The program was developed by Texas AgriLife Extension and the Texas Parks and Wildlife as a volunteer force that works towards positive change in our natural world. Our company owner has been a Texas Master Naturalist for almost 20 years joining the North Texas Chapter in 2000, www.ntmn.org. He provides annual training for master naturalist interns and is a longtime member of their speakers bureau. We are involved to help ensure the group is educated about sound urban forest management practices but also sound arboricultural practices. Since the group often works with the public, it is important that they provide good advice to the public. 

One of several historic trees in a grove.

Texas Historic Tree Coalition

The mission of TXHTC is to find, research, recognize, and celebrate historic and Indian marker trees around the state, www.txhtc.org. We cannot preserve significant trees that we fail to recognize as significant. Company staff encouraged and lobbied for the formation of the group in 1995 and a page on our website is dedicated to support their efforts.

Texas Tree trails logo.

Texas Tree Trails

Over the years of working with significant trees, it became clear there was a need to showcase all the historic, significant and champion trees which were previously recognized to allow the public to enjoy them. In 2001, the Texas Historic Tree Coalition urged the formation of a partnership with the Texas Forest Service, the Trinity Blacklands Urban Forestry Council (in Dallas) and the Cross Timbers Urban Forestry Council (in Fort Worth) known as the Texas Tree Trails, www.texastreetrails.org.

At the time, websites were a new concept and the vision was to take the public on a virtual tour of our most significant trees. The effort helps to preserve the rich history of significant trees for future generations to enjoy. It is also an organization that our company continues to provide volunteer and financial support.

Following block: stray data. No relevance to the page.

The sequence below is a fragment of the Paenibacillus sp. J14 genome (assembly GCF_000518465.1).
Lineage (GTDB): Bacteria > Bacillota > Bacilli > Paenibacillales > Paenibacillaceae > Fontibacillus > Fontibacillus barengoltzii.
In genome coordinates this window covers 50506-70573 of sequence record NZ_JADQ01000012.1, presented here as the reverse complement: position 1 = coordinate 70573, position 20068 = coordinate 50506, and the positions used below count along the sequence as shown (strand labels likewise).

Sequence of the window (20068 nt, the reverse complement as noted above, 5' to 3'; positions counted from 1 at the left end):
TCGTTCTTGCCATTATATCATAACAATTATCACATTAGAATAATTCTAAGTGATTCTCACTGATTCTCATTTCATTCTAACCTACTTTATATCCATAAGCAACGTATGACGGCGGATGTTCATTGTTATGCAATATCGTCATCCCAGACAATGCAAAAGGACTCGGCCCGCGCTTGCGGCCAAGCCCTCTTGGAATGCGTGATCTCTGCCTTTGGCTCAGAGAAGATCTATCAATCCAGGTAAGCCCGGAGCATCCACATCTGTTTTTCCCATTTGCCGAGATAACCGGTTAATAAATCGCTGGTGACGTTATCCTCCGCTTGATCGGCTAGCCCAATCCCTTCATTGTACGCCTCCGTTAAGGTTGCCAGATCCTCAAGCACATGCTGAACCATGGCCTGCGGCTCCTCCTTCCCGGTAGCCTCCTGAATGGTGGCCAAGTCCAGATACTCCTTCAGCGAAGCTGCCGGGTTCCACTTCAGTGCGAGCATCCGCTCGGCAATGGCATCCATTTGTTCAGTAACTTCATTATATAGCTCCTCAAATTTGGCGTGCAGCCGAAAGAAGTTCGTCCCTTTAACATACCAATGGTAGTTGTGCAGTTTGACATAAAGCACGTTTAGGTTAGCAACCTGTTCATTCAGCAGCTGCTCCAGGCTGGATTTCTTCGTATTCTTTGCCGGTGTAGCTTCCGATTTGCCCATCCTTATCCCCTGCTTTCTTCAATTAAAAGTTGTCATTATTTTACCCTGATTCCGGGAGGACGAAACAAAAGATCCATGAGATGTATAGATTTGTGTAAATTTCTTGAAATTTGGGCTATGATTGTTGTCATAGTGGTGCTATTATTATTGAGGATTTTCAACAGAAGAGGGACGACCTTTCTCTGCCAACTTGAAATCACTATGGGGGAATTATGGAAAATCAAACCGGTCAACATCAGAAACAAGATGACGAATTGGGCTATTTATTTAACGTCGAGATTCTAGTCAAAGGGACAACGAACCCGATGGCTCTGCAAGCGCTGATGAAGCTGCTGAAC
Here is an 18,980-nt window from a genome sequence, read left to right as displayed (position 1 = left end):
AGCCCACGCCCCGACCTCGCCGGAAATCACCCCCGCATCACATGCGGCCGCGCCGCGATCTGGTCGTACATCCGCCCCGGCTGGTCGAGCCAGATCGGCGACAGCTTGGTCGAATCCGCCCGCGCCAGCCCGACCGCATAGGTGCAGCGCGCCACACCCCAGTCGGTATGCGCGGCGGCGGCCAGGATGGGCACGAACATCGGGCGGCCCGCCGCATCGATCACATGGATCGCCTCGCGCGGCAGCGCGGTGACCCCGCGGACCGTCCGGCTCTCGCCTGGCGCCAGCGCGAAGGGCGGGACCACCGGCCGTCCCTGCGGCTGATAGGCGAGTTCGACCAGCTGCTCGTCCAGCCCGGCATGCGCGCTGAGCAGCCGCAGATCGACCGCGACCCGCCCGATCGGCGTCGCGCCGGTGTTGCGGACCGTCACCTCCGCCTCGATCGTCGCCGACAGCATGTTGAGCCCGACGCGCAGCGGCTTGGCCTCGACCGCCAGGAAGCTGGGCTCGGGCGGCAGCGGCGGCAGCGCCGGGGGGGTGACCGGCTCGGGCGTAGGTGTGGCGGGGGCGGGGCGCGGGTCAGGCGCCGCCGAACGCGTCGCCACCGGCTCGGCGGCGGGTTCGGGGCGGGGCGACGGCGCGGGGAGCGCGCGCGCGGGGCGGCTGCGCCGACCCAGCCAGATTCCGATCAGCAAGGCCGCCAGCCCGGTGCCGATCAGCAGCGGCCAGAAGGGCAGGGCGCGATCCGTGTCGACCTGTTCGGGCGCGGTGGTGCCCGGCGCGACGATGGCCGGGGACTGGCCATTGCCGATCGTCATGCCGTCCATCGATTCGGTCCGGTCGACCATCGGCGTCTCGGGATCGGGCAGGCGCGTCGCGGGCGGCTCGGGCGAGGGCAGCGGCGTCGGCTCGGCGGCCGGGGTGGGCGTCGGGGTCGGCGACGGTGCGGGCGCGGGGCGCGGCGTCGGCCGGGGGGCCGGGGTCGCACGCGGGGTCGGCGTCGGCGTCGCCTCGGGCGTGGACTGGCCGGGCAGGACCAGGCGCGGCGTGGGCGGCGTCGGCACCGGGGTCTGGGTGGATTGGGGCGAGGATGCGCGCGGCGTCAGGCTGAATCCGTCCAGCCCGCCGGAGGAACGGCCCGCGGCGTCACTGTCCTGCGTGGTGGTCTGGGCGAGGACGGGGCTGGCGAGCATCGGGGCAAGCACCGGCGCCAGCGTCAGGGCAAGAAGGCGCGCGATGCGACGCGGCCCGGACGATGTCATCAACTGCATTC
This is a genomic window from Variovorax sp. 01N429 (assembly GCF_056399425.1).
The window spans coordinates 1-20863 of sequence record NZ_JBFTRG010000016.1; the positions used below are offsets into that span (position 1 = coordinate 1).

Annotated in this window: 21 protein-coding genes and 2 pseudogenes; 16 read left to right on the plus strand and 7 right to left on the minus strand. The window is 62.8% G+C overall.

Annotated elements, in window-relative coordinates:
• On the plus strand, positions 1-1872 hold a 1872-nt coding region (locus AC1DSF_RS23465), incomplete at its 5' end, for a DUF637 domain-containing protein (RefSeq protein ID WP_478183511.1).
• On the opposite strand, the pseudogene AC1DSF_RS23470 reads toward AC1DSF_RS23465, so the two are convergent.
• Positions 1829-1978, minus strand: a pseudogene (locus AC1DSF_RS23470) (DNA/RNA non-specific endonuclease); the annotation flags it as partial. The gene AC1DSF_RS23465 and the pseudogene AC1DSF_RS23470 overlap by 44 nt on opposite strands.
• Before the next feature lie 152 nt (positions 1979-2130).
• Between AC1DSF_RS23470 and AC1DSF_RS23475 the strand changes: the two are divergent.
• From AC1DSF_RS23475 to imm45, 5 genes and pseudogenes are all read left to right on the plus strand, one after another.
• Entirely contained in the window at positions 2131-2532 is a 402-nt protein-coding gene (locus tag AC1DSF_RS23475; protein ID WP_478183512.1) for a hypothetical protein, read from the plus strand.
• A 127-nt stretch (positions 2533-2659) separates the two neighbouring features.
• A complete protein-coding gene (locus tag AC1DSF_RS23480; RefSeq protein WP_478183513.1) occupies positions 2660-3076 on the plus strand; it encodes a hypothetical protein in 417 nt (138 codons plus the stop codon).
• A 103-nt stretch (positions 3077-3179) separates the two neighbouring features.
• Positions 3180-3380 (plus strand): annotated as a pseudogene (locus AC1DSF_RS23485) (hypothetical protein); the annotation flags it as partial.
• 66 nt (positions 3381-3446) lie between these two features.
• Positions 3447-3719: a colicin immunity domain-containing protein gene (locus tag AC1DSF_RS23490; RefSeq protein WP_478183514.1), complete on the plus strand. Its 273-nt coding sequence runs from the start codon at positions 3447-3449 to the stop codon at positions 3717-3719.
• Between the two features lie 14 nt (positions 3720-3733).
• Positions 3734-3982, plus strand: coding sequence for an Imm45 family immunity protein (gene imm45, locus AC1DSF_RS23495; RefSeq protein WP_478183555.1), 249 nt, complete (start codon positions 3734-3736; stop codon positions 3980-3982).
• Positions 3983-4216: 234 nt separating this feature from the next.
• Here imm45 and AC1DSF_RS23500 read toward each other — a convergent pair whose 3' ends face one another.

Specialy Texas license plate which helps to raise funds for urban forestry efforts around the state.

Texas Urban Forestry Council

The mission of Texas Urban Forestry Council is to provide resources and support for regional urban forestry councils around the state, www.txufc.org. Our company owner served as the treasurer for the board of directors for many years and helped to develop a tree related license plate that raises $22 per year for urban forestry efforts around the state. The plate shows a cool Pecan tree in front of an outline of the state. At the bottom, it states "Texas Trees". Of course, being a tree nut, our owner purchased a personalized plate that states "Root 4" and at the bottom it states..."Texas Trees."

Trinity Nature Conservancy home page of their website.

Trinity Nature Conservancy

The Great Trinity Forest is over 8,000 acres in size and it is the largest urban bottomland hardwood forest in America. Mr. Steve Smith serves on the Friends of Reverchon Park board with our company owner and he started the Trinity Nature Conservancy (TNC) with a mission to be good volunteer stewards of the forest and to encourage the public to enjoy the many natural assets found in the forest, www.trinitynatureconservancy.com.

Our company owner is a founding member and serves on the board of directors as the "Tree Steve" and Mr. Steve Smith is the "Trail Steve" (as a way to tell one Steve from the other!) In working with the Dallas Urban Forest Advisory Committee, our owner helped to develop a comprehensive forest and wildlife management plan for the Great Trinity Forest and TNC is working diligently to get the city to act on the plan, among many other important goals.